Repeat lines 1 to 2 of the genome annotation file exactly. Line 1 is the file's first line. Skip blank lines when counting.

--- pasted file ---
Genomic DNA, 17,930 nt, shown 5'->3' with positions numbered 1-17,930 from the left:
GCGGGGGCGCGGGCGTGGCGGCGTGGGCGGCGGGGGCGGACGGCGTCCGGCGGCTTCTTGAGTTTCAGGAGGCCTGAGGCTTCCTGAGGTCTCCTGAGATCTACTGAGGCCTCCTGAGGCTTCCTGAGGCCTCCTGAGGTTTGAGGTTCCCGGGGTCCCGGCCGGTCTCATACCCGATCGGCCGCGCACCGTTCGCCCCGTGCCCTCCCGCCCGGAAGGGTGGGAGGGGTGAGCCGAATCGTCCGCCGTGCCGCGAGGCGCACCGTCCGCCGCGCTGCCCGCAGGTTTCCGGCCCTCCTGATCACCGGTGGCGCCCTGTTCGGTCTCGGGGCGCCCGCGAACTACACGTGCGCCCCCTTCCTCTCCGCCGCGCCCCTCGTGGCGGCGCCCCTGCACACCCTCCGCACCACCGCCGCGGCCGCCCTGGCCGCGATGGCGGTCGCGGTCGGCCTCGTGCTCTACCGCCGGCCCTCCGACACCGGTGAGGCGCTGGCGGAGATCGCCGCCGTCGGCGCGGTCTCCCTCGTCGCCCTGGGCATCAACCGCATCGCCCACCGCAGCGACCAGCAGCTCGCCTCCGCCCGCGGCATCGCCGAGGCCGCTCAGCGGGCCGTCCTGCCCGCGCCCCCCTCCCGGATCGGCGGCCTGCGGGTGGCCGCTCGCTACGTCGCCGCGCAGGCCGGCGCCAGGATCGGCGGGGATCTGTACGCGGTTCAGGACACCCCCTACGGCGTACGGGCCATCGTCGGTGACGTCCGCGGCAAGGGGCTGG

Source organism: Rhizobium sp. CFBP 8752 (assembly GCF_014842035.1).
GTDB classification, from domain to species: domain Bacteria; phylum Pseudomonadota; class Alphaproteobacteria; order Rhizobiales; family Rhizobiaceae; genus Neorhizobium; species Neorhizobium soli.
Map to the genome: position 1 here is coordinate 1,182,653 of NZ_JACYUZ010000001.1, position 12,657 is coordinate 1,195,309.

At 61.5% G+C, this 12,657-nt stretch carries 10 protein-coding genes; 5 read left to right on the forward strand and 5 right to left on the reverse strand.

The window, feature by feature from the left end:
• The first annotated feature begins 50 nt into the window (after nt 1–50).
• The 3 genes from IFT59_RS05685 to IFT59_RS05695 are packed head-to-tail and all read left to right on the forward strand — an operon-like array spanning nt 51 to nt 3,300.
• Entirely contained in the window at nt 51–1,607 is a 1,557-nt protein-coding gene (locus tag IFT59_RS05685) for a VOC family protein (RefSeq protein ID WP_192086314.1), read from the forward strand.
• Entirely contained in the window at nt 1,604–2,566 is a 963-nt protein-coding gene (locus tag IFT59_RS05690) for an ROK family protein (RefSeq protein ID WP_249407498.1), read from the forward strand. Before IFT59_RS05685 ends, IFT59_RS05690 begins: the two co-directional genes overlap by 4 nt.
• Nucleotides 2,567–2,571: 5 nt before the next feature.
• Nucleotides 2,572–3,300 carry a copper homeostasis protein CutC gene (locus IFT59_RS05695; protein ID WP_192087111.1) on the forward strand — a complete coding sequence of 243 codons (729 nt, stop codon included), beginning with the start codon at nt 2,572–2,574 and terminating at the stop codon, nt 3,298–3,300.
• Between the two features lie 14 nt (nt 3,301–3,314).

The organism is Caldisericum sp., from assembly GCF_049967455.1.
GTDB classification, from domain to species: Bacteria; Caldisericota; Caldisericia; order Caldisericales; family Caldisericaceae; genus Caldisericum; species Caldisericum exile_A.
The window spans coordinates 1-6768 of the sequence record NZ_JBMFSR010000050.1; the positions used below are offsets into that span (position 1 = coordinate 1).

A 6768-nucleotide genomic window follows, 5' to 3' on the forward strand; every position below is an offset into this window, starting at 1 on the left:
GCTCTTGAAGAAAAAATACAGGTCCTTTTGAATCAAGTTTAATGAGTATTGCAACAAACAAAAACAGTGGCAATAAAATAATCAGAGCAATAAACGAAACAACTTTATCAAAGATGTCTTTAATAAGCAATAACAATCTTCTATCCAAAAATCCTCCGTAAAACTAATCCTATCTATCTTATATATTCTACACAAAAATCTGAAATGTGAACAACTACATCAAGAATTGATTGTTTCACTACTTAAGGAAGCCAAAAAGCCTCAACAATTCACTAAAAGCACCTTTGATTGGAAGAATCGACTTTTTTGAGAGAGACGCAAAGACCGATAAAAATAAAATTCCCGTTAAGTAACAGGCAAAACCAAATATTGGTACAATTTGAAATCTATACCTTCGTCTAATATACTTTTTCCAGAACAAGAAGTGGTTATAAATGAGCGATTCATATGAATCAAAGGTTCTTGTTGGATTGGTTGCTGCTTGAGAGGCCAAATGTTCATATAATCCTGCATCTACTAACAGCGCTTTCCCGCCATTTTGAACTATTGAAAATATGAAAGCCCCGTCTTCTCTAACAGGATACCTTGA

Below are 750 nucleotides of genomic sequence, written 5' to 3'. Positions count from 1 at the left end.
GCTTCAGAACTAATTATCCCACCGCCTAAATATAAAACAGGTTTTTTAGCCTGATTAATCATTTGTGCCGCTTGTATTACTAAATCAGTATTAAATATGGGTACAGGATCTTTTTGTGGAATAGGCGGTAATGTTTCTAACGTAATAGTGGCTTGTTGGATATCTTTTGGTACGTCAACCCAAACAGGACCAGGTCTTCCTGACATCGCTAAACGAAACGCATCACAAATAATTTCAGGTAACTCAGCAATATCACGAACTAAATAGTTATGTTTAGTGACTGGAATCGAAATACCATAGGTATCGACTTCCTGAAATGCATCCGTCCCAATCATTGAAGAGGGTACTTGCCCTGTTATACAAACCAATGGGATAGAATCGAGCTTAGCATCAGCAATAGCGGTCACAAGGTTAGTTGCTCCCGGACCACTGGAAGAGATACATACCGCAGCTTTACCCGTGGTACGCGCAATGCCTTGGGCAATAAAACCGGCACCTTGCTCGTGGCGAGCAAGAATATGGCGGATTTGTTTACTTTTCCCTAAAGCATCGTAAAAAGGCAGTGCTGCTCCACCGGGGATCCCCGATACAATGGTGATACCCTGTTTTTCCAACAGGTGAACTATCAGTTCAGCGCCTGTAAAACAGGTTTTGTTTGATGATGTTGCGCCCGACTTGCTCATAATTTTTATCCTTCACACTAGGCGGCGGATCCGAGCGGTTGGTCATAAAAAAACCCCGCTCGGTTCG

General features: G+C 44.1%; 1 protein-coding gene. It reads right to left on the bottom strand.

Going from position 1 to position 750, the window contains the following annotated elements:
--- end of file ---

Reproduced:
Genomic DNA, 17,930 nt, shown 5'->3' with positions numbered 1-17,930 from the left:
GCGGGGGCGCGGGCGTGGCGGCGTGGGCGGCGGGGGCGGACGGCGTCCGGCGGCTTCTTGAGTTTCAGGAGGCCTGAGGCTTCCTGAGGTCTCCTGAGATCTACTGAGGCCTCCTGAGGCTTCCTGAGGCCTCCTGAGGTTTGAGGTTCCCGGGGTCCCGGCCGGTCTCATACCCGATCGGCCGCGCACCGTTCGCCCCGTGCCCTCCCGCCCGGAAGGGTGGGAGGGGTGAGCCGAATCGTCCGCCGTGCCGCGAGGCGCACCGTCCGCCGCGCTGCCCGCAGGTTTCCGGCCCTCCTGATCACCGGTGGCGCCCTGTTCGGTCTCGGGGCGCCCGCGAACTACACGTGCGCCCCCTTCCTCTCCGCCGCGCCCCTCGTGGCGGCGCCCCTGCACACCCTCCGCACCACCGCCGCGGCCGCCCTGGCCGCGATGGCGGTCGCGGTCGGCCTCGTGCTCTACCGCCGGCCCTCCGACACCGGTGAGGCGCTGGCGGAGATCGCCGCCGTCGGCGCGGTCTCCCTCGTCGCCCTGGGCATCAACCGCATCGCCCACCGCAGCGACCAGCAGCTCGCCTCCGCCCGCGGCATCGCCGAGGCCGCTCAGCGGGCCGTCCTGCCCGCGCCCCCCTCCCGGATCGGCGGCCTGCGGGTGGCCGCTCGCTACGTCGCCGCGCAGGCCGGCGCCAGGATCGGCGGGGATCTGTACGCGGTTCAGGACACCCCCTACGGCGTACGGGCCATCGTCGGTGACGTCCGCGGCAAGGGGCTGG